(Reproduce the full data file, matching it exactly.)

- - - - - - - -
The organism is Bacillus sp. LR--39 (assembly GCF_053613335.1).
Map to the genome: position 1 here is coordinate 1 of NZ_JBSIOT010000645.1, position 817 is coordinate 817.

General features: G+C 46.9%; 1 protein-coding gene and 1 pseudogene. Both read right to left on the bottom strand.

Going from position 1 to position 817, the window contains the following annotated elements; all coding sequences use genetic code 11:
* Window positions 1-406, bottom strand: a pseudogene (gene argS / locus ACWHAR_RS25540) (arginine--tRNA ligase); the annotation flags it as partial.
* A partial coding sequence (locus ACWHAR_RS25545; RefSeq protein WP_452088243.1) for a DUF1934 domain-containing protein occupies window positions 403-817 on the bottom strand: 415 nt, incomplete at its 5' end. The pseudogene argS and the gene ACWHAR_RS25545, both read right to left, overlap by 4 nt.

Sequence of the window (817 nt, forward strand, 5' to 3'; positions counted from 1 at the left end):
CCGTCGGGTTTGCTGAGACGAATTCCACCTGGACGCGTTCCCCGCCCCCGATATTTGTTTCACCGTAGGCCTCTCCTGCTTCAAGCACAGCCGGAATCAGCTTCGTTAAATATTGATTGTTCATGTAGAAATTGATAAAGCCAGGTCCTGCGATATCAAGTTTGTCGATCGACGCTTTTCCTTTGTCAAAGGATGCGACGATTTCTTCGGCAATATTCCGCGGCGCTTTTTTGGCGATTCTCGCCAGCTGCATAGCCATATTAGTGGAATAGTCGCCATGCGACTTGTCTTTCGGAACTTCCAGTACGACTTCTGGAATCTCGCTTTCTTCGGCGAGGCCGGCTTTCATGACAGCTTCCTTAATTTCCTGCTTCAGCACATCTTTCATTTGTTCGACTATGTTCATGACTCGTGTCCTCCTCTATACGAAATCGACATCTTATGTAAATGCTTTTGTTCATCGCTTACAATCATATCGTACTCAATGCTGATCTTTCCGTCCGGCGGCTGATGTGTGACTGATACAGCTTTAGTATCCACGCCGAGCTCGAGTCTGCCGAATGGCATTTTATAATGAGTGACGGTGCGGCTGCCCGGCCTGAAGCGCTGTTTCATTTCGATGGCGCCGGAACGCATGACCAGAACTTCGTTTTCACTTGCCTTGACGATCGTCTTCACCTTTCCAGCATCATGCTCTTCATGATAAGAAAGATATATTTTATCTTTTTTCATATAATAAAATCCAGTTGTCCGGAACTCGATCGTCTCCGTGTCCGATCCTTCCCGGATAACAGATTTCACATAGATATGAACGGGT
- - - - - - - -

The organism is Bacillus sp. LR--39 (assembly GCF_053613335.1).
Map to the genome: position 1 here is coordinate 1 of NZ_JBSIOT010000645.1, position 817 is coordinate 817.

General features: G+C 46.9%; 1 protein-coding gene and 1 pseudogene. Both read right to left on the bottom strand.

Going from position 1 to position 817, the window contains the following annotated elements; all coding sequences use genetic code 11:
* Window positions 1-406, bottom strand: a pseudogene (gene argS / locus ACWHAR_RS25540) (arginine--tRNA ligase); the annotation flags it as partial.
* A partial coding sequence (locus ACWHAR_RS25545; RefSeq protein WP_452088243.1) for a DUF1934 domain-containing protein occupies window positions 403-817 on the bottom strand: 415 nt, incomplete at its 5' end. The pseudogene argS and the gene ACWHAR_RS25545, both read right to left, overlap by 4 nt.

Sequence of the window (817 nt, forward strand, 5' to 3'; positions counted from 1 at the left end):
CCGTCGGGTTTGCTGAGACGAATTCCACCTGGACGCGTTCCCCGCCCCCGATATTTGTTTCACCGTAGGCCTCTCCTGCTTCAAGCACAGCCGGAATCAGCTTCGTTAAATATTGATTGTTCATGTAGAAATTGATAAAGCCAGGTCCTGCGATATCAAGTTTGTCGATCGACGCTTTTCCTTTGTCAAAGGATGCGACGATTTCTTCGGCAATATTCCGCGGCGCTTTTTTGGCGATTCTCGCCAGCTGCATAGCCATATTAGTGGAATAGTCGCCATGCGACTTGTCTTTCGGAACTTCCAGTACGACTTCTGGAATCTCGCTTTCTTCGGCGAGGCCGGCTTTCATGACAGCTTCCTTAATTTCCTGCTTCAGCACATCTTTCATTTGTTCGACTATGTTCATGACTCGTGTCCTCCTCTATACGAAATCGACATCTTATGTAAATGCTTTTGTTCATCGCTTACAATCATATCGTACTCAATGCTGATCTTTCCGTCCGGCGGCTGATGTGTGACTGATACAGCTTTAGTATCCACGCCGAGCTCGAGTCTGCCGAATGGCATTTTATAATGAGTGACGGTGCGGCTGCCCGGCCTGAAGCGCTGTTTCATTTCGATGGCGCCGGAACGCATGACCAGAACTTCGTTTTCACTTGCCTTGACGATCGTCTTCACCTTTCCAGCATCATGCTCTTCATGATAAGAAAGATATATTTTATCTTTTTTCATATAATAAAATCCAGTTGTCCGGAACTCGATCGTCTCCGTGTCCGATCCTTCCCGGATAACAGATTTCACATAGATATGAACGGGT